Due to safety concerns after the death of a child, and numerous reports of injuries, Peloton is informing consumers who bought their treadmills to cease using the products immediately. Customers should contact Peloton for a full refund. John Foley, the CEO of Peloton, apologized for waiting to comply with the US Consumer Product Safety Commission (US CPSC).
The announcement, according to CNBC, is a complete change from Peloton’s initial reluctance to cooperate with the US CPSC. The company admitted it should have responded faster to “resolve the issue after reports of one death and dozens of injuries.” CEO Foley stated, “We should have engaged more productively with them from the outset. For that, I apologize.”
After the announcement, the shares of Peloton dropped almost 15%, a low for the company last seen in September 2020. The drop in share value erased nearly $4.1 billion from Peloton’s market share.
In addition to the cessation and refund notices, Peloton said it is trying to find a way to repair the treadmills. They hope the repair option can be offered in the next few weeks.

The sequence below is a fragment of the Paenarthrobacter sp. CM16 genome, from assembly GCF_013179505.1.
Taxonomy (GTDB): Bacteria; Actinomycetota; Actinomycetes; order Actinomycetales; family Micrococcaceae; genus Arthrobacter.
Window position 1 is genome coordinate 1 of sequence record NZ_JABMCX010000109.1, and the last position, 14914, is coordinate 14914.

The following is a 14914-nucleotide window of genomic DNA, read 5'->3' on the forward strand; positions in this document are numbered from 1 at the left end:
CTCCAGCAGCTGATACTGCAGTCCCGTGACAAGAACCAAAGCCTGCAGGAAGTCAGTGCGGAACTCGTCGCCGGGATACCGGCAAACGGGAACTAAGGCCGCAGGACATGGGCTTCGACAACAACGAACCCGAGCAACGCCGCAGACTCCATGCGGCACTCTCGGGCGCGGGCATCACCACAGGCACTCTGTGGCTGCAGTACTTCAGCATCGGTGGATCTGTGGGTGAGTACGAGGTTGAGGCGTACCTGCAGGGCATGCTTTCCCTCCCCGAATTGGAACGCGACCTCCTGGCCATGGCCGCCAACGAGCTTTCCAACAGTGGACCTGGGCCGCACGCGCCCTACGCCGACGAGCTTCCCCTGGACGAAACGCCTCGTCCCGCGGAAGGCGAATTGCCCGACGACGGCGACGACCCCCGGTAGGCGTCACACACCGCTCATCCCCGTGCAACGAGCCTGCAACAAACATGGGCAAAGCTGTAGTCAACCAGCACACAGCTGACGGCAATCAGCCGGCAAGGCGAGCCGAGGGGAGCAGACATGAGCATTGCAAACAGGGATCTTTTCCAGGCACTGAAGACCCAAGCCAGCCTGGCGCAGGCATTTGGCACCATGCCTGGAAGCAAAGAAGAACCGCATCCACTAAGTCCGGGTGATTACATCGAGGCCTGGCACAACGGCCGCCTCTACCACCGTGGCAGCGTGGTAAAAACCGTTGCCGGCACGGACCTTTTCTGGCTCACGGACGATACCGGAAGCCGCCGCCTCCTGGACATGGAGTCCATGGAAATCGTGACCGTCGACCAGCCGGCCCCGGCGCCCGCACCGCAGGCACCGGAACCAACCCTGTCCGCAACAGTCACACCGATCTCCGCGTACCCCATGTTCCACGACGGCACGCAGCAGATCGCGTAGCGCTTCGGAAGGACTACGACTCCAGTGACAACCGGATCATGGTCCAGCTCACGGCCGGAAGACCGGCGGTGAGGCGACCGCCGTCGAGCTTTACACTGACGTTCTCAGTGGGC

About 125,000 people purchased the Tread+ treadmill and a little more than 1,000 bought the Tread treadmill.
Why are Peloton Tread+ treadmills dangerous?
The CPSC had warned that the Tread+ treadmill was dangerous after receiving a report that a child died using the treadmill, as well as numerous injury reports from other owners. The CPSC stated that there 18 reports about the touchscreen becoming loose and 6 reports that the touchscreen detached and fell from the treadmill.
According to the CPSC, the treadmills made by Peloton differed from other treadmills due to “an unusual belt design that uses individual rigid rubberized slats or treads that are interlocked and ride on a rail.” Other treadmills use a thinner, continuous belt. Also, “there is also a large gap between the floor and the belt of the Tread+, leaving room for things to wiggle their way under.”
In April, the CPSC also released a video which disturbingly showed, through a home security camera, a young child “being pulled under one of the Tread+ machines and struggling to free himself.”
Peloton’s initial response